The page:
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July 2, 2012
There's a particular type of excitement which accompanies a departure. It may be hope for something better on the other side, curiosity of the unknown or anticipation to try something new. In the case of the South African team, the overriding feeling when they left Johannesburg on Monday was determination to complete a mission they have been building up to for months.
Victory over England in the Test series will see South Africa ranked the No.1 Test side. It's a position that has been within reach but just out of their grasp, for almost as long as the rankings have been around. Briefly, South Africa touched the top, for four months in 2009 after their first successful tour to England since readmission. Graeme Smith hopes that this time they can repeat history and make it count for longer.
"I don't think we need much more motivation to beat England," Smith said, at the team's departure press conference. "We've come close to the top of the rankings for a period of time. We're hoping this will be the year that we can take ourselves to the next level."
Some will argue that no team deserves it more than South Africa. They have proved themselves in all conditions, having not lost away from home since 2006 in Sri Lanka. At home, they overturned a three summer drought by beating Sri Lanka in January. They have the world's top bowler, Dale Steyn, in their attack and even though they do not own the top-ranked batsman and allrounder (Jacques Kallis recently lost that spot to Shakib Al Hasan), they've regularly had players in the top 10.
South Africa have been in this position before. They have left for World Cups with massive public pressure and a favourites tag only to return empty handed. Despite winning important Test series in places where few have left with anything besides bruised egos, like Australia, they have not been able to top the standings for any sustained amount of time. Now, they want it to be different.
"We want to become the best cricket team in the world," Gary Kirsten said, but quickly qualified that he kept that as nothing more than an end goal and was something that occupied his day-to-day planning. "What we need to do every day leading up to those performances is what's important. We make sure we prepare as best we can to get our best chance of success."
To get ready for this tour, the squad will spend five days in Switzerland with adventurer Mike Horn. Instead of extra net sessions for players who have not been involved in the longest format of the game since March, Kirsten has decided to concentrate on human dynamics. The camp will include activities cricketers are unfamiliar with, such as cycling in the mountains, in the hope it will promote a culture of community.
"We want to make sure that we are connected as a unit," Kirsten explained. "On this tour, it may well boil down to crucial moments in the Test series. And we want to make sure we are prepared for that."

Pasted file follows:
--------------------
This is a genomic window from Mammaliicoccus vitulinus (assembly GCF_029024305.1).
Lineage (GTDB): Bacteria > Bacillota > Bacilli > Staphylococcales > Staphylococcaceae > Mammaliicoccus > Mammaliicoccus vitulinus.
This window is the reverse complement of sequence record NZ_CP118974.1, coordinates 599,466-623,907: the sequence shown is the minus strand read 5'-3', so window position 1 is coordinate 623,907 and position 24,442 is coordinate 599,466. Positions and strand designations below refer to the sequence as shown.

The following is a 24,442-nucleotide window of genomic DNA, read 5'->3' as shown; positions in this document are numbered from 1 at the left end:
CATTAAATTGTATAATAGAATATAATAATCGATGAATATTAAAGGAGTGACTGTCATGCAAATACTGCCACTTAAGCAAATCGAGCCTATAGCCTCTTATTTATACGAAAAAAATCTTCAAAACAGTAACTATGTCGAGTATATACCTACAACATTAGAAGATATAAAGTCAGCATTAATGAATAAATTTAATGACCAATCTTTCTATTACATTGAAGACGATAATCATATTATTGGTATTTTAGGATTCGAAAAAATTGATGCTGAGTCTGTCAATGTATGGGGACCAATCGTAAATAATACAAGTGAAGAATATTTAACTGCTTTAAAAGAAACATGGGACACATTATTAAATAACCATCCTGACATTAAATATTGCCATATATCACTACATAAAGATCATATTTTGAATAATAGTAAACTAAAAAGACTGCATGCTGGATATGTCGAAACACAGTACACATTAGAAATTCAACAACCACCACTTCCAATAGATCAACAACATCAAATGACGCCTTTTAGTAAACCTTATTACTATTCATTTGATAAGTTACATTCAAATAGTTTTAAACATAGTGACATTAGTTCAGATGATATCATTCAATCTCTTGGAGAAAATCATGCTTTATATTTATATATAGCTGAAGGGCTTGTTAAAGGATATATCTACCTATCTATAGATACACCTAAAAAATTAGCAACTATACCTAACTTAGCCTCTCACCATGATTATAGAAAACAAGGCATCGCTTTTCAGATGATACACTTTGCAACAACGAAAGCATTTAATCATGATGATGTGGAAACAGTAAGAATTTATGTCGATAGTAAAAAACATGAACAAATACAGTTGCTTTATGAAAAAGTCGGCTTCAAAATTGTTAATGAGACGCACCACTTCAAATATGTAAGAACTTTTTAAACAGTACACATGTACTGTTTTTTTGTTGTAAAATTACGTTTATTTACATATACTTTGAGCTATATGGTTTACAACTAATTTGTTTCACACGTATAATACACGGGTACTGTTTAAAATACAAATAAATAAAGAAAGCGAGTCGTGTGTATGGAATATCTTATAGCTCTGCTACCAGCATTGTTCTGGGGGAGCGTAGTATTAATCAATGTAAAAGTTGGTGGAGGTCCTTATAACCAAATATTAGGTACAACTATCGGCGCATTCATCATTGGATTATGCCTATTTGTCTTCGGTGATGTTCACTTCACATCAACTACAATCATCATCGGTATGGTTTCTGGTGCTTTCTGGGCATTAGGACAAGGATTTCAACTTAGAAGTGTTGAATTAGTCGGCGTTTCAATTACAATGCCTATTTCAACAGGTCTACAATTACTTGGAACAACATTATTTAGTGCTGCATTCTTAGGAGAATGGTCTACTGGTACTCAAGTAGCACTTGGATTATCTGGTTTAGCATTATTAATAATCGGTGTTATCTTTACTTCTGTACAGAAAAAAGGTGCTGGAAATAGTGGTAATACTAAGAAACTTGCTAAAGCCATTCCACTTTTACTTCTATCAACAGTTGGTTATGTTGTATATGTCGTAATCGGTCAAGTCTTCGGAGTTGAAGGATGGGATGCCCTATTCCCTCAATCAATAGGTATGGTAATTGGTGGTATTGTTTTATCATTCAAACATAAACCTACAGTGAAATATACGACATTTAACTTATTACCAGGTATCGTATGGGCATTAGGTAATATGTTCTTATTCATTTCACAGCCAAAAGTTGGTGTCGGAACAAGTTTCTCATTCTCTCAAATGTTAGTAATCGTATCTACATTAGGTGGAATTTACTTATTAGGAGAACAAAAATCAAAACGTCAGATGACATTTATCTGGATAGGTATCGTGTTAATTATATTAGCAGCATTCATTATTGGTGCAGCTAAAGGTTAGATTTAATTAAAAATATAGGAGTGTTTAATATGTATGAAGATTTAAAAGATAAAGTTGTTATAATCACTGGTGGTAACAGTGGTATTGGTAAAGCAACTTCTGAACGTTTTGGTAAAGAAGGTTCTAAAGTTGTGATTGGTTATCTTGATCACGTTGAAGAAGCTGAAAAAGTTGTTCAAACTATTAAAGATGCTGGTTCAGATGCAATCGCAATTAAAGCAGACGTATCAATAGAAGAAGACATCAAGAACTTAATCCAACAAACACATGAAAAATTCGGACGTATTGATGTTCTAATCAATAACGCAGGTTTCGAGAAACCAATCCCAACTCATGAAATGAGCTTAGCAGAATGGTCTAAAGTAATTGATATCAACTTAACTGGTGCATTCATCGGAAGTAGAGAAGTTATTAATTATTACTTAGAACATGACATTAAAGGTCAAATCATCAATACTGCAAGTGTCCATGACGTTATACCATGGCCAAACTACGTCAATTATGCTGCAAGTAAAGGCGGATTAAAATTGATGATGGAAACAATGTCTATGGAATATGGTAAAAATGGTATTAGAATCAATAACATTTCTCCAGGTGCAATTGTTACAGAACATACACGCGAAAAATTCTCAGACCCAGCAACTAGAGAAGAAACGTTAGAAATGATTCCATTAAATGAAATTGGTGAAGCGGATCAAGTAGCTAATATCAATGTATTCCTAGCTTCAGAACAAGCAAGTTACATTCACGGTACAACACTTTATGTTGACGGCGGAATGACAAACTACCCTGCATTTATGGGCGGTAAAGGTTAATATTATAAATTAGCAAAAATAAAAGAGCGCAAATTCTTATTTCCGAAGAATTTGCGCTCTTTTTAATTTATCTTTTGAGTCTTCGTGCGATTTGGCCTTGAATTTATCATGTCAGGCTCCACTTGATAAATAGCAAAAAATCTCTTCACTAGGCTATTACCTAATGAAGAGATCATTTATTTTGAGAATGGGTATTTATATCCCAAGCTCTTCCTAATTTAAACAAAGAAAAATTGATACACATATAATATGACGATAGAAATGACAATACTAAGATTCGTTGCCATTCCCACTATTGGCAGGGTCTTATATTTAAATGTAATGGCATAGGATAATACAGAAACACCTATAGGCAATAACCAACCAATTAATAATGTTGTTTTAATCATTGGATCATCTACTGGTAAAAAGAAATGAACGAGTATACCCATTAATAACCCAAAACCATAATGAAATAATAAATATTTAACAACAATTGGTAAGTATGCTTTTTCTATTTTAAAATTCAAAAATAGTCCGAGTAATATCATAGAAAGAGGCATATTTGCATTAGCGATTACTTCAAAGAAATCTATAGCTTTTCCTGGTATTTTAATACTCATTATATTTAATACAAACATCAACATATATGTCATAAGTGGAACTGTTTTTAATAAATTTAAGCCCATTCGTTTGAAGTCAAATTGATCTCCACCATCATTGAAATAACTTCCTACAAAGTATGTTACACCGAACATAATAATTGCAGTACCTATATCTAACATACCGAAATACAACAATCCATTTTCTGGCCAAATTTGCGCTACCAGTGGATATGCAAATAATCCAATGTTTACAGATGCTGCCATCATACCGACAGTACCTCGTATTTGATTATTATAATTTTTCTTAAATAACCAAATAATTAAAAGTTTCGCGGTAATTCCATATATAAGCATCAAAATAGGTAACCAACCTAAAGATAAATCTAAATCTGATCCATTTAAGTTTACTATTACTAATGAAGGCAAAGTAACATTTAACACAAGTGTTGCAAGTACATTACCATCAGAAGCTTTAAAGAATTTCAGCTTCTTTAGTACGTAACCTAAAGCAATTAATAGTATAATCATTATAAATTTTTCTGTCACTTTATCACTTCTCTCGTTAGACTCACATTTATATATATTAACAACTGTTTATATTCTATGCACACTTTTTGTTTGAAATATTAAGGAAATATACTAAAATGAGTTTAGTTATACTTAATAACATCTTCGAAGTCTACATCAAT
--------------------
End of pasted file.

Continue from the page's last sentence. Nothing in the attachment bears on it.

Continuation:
The mental focus has always been an area of concern for South Africa and under Kirsten the focus on togetherness seems to be what will be used to help overcome the usual lapses. Smith even alluded to it when he discussed the less talked about aspect of the series, the batting. "It's more exciting to talk about guys who can bowl at 150 kph, than about stodgy opening batters," he said. "But it is a crucial part; putting runs on the board. It's all about partnerships. The top six need to be really tight and perform well for each other."
Smith expects that England's strength as a unit will also shine through and is preparing for a different sort of psychological pressure to what South Africa are used to. "They've proven over time that they are a methodical, well-drilled team," Smith said. "They'll be battle hardened. They play the game hard and no-one wants to give an inch."
Pressure will be applied from all sides, with Smith saying he can already feel the "buzz" from the South African public, who have waited many years to see their cricket side dominate. "You can feel how much that means to the fans," he said. "We go there with the priority to perform well."
South Africa's sports minister, Fikile Mbalula, also expected big things from the side. He was there to bid them farewell and issue some instructions. "A visit to England is the absolute highlight of any cricketer's career. As South Africans, we expect them to maintain their proud record there," Mbalula said. "The Zimbabwe shame in the tri-series should be forgotten as we place ourselves to break hearts in the Queen's land."
Firdose Moonda is ESPNcricinfo's South Africa correspondentFeeds: Firdose Moonda
© ESPN Sports Media Ltd.
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